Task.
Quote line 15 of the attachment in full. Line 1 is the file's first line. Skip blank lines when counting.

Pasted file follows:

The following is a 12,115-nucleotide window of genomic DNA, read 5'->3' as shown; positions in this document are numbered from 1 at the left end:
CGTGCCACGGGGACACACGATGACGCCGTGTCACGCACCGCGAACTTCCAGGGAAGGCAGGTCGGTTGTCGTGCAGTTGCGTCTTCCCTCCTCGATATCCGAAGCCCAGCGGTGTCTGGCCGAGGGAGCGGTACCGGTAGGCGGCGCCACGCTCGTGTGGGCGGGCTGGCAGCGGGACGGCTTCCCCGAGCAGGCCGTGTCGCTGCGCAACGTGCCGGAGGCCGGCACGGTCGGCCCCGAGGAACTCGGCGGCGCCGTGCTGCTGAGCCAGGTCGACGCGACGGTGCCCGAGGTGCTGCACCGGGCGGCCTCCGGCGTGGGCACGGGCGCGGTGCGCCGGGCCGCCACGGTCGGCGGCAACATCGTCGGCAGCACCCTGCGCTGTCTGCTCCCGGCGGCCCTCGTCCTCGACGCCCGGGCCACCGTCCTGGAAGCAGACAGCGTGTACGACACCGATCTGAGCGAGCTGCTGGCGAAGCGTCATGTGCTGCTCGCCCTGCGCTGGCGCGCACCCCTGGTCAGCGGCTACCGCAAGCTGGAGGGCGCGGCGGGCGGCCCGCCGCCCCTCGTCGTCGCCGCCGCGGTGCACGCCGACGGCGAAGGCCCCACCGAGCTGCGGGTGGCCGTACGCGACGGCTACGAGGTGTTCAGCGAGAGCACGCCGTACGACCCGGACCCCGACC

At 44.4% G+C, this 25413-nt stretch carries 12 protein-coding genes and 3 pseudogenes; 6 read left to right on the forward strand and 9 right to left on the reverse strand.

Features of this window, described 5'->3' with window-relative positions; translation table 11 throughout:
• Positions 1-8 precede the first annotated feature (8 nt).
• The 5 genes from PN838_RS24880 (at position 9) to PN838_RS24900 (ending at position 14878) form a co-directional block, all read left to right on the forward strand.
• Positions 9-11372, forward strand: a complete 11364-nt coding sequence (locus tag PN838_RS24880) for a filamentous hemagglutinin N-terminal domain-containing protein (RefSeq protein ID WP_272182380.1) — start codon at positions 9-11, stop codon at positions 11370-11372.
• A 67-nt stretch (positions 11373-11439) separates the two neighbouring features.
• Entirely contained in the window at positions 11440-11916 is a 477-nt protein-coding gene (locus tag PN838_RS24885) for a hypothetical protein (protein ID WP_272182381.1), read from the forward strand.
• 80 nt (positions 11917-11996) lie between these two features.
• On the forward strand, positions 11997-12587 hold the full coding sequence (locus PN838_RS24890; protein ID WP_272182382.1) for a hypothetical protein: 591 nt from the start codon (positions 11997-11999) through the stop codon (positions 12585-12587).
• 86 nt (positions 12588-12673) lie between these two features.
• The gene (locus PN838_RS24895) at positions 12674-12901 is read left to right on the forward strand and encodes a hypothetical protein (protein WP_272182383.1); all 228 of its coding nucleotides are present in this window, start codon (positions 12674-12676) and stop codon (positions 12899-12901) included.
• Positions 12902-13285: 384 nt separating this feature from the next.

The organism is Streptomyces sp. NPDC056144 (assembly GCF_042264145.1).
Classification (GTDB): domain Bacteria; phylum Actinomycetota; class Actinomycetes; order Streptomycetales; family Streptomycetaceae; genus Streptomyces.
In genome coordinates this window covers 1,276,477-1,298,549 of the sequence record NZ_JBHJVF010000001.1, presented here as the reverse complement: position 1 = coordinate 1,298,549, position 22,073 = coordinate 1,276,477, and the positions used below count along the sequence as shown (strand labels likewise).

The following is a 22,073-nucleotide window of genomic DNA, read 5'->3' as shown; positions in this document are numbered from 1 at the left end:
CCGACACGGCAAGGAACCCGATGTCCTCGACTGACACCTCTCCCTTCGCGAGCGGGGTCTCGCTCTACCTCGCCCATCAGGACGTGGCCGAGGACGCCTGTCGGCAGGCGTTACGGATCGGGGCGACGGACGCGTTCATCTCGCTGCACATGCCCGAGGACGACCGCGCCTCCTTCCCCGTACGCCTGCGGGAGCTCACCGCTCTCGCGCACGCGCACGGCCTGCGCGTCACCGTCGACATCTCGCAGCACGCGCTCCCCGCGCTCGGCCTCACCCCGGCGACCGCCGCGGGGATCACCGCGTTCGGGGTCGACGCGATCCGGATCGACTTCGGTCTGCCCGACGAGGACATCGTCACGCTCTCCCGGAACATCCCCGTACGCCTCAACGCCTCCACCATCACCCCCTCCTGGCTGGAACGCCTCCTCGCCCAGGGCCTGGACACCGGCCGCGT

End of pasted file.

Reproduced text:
The organism is Streptomyces sp. NPDC056144 (assembly GCF_042264145.1).